PROJECT: Temple University School of Architecture Building
LOCATION: Philadelphia, PA
The School of Architecture building at Temple University was designed by John Michael Sakoian as employee of H2L2 Architects and Planners in Philadelphia, PA.
This building is part of an ongoing facilities upgrade by Temple University to improve its standing as a world class University for the Arts and Sciences. This LEED rated facility represents the state of the art characteristics needed for 21st century buildings by establishing an early sustainable strategy to its design; from initial planning, to structural and mechanical systems.
It is a building designed to be a thriving workshop where workspace and presentations spaces are blurred into distinguishable yet flexible spaces . It is a building that teaches through its raw character of exposed structure and open network of mechanical electrical components feeding an innovative blend of program spaces. The building’s hybrid structural system includes exposed prefabricated shear walls which form a rigid core at the center of the structure, but also create secondary program spaces for a variety of more intimate gatherings and focus groups.
A utilitarian layout of open spaces throughout the building lends toward an emphasis that the building is a workshop and laboratory for generating the multidisciplinary designers of our future. In addition to the classroom spaces, the building also houses a variety of flex-spaces, galleries, meeting, presentation and symposium spaces needed to encourage both internal collaboration and active networking with one of the most diverse and prolific architecture cities in the USA.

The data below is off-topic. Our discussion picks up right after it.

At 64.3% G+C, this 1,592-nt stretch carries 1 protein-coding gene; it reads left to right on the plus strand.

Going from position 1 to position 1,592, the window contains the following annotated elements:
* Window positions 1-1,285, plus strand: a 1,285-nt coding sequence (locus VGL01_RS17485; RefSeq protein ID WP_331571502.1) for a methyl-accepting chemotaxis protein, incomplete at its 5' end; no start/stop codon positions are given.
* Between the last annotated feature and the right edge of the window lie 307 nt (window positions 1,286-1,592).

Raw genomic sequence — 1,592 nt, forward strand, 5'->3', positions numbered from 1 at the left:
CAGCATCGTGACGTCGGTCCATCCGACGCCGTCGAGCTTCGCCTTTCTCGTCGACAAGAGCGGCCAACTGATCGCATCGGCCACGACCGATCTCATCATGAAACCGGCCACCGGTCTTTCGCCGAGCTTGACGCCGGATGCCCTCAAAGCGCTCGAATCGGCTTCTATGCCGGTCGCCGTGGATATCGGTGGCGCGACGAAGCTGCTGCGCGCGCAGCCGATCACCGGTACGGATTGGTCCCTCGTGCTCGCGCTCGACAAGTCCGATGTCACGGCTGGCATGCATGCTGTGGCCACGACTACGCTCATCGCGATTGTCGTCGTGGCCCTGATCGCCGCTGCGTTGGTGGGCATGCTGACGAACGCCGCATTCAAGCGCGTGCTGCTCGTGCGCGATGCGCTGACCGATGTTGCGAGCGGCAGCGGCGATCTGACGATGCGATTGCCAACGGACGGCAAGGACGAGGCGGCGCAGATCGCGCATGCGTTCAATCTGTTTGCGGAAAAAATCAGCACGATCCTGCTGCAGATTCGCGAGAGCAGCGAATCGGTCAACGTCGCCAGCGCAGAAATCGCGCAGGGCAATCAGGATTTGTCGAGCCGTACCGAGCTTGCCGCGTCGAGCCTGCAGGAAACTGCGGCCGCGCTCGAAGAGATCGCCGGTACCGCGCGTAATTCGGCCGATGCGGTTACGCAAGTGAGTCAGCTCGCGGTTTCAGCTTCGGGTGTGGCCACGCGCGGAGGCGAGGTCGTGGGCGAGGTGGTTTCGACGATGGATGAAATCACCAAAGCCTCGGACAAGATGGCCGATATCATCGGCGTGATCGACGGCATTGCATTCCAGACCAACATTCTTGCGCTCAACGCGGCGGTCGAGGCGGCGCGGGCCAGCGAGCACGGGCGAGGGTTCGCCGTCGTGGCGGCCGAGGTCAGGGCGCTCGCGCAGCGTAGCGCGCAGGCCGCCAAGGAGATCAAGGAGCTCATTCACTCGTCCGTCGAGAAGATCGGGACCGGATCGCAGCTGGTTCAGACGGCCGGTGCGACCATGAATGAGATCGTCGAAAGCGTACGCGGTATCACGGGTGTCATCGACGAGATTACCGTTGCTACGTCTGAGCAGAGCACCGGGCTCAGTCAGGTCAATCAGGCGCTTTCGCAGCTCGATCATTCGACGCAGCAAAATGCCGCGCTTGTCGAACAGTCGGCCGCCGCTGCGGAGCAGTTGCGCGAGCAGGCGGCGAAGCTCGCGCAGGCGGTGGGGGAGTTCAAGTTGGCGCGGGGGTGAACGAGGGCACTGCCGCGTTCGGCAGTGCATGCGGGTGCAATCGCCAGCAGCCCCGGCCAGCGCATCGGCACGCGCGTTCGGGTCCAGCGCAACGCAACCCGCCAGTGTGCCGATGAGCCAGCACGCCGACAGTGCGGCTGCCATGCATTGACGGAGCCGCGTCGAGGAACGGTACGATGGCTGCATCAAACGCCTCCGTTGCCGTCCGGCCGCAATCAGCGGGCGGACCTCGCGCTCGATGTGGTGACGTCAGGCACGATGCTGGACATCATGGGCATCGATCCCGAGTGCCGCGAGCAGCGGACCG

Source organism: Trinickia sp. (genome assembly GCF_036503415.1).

The main circulation system is based on an atrium promenade concept that provides both openness and interconnectivity throughout the building. The building was designed to be a blank canvas that can evolve over time with the developments of the industry, the academics and the student’s work produced within. Current industry standards require sustainable strategies in modern building design. As part of the buildings LEED certification, an early storm water management plan was established which includes a green roof system. This system improves the energy efficiency of the building while also reducing the amount of storm water runoff generated.
Transparency, light and views were critical to the design of the skin. The interconnectivity of the building with the existing urban fabric was an important strategy to encourage an active sense of awareness within the campus and city of Philadelphia. To achieve this, an envelope of transparent and frosted glazing was utilized which also encourages maximum day-lighting effectiveness. Due to the School of Architecture’s rigorous academic requirements, the lights rarely turn off in an architecture building; however occupancy sensors and energy efficient lighting mitigate the operational costs while still allowing the building to shine like a jewel in the night.